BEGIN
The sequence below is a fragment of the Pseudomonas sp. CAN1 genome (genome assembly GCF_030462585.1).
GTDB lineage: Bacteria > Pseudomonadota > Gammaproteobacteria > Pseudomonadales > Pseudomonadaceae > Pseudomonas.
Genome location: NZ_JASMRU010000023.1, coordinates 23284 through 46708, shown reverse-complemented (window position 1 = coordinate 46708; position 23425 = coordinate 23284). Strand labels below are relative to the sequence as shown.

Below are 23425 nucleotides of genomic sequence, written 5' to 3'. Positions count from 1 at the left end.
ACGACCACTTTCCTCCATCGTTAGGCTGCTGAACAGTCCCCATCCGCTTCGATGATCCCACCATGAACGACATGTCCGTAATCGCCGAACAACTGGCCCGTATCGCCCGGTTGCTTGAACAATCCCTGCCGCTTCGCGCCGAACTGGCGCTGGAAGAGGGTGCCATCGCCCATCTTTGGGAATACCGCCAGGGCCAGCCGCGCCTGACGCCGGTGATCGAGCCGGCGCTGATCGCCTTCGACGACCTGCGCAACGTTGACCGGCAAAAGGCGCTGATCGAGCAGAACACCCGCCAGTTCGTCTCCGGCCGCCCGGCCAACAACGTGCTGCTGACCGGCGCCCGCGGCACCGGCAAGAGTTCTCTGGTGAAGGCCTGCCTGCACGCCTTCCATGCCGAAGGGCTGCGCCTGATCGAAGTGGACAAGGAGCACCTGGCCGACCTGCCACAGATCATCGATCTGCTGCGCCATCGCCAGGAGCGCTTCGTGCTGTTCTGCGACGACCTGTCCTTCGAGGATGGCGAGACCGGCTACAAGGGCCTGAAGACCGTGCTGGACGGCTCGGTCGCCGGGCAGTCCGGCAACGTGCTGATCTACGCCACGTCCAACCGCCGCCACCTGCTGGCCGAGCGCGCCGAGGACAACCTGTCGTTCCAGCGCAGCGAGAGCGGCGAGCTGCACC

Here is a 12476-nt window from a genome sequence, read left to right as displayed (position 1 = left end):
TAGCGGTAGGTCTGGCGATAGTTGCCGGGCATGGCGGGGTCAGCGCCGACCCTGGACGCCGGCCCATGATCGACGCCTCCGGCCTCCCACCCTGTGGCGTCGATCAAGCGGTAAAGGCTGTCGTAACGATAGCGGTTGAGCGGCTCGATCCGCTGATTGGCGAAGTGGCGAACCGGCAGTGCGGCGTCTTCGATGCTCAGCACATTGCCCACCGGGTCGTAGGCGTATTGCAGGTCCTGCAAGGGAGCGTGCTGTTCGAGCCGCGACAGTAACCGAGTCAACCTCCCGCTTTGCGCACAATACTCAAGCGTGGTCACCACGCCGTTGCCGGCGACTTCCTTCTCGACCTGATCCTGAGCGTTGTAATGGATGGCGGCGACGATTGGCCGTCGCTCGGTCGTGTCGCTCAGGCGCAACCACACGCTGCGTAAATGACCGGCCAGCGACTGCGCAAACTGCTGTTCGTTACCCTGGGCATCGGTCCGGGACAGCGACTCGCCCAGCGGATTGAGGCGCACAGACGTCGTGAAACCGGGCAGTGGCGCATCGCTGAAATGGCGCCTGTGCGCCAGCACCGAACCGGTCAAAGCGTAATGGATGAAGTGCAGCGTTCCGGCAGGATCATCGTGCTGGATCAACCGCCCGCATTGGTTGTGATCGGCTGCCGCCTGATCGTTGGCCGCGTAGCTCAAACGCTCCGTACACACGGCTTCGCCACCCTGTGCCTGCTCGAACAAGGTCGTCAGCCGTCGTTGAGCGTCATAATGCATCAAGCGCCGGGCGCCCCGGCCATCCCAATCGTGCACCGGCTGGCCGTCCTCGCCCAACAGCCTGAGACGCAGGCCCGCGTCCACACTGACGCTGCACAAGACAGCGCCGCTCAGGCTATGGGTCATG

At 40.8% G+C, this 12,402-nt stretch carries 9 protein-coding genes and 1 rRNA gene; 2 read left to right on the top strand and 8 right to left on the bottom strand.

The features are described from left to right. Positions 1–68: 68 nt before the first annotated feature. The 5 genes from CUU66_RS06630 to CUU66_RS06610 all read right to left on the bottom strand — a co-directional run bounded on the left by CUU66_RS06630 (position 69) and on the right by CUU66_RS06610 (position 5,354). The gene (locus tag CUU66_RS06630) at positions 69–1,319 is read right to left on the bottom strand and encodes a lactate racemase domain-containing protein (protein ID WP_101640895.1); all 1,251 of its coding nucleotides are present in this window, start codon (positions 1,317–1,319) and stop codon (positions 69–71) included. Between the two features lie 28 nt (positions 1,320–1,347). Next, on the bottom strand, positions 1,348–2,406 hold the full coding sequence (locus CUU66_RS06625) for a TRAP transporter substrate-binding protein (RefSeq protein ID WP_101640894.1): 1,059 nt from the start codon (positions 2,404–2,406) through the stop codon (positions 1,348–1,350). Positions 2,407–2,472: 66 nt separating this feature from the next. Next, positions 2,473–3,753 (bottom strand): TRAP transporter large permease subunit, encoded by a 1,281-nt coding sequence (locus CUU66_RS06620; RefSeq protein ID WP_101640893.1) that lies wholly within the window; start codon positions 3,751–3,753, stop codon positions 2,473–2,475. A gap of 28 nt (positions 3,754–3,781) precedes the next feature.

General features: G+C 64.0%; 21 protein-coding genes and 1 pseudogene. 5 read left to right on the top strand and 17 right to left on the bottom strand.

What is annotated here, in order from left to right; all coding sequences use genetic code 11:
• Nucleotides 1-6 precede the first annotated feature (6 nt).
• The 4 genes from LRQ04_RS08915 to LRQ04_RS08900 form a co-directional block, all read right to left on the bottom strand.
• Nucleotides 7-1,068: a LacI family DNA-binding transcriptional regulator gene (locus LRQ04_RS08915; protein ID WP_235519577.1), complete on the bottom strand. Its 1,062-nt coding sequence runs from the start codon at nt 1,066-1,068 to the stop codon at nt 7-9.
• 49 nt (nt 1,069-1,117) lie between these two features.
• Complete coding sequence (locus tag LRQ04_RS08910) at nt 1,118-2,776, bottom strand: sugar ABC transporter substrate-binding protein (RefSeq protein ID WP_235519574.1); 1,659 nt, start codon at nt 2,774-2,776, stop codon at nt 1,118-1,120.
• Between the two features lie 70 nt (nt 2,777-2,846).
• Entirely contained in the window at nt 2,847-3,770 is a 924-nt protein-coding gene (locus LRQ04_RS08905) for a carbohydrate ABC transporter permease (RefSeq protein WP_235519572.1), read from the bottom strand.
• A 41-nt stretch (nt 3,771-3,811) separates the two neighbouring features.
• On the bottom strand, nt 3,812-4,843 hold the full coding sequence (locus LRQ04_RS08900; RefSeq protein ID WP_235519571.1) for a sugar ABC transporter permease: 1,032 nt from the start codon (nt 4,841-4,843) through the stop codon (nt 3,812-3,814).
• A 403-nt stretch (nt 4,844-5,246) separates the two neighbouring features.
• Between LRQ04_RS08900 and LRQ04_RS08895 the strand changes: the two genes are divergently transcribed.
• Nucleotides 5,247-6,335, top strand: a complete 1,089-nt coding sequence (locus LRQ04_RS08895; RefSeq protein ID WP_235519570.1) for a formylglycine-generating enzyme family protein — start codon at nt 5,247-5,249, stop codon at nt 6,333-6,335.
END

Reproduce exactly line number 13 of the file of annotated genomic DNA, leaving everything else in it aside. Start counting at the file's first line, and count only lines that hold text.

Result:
• The 4 genes from LRQ04_RS08915 to LRQ04_RS08900 form a co-directional block, all read right to left on the bottom strand.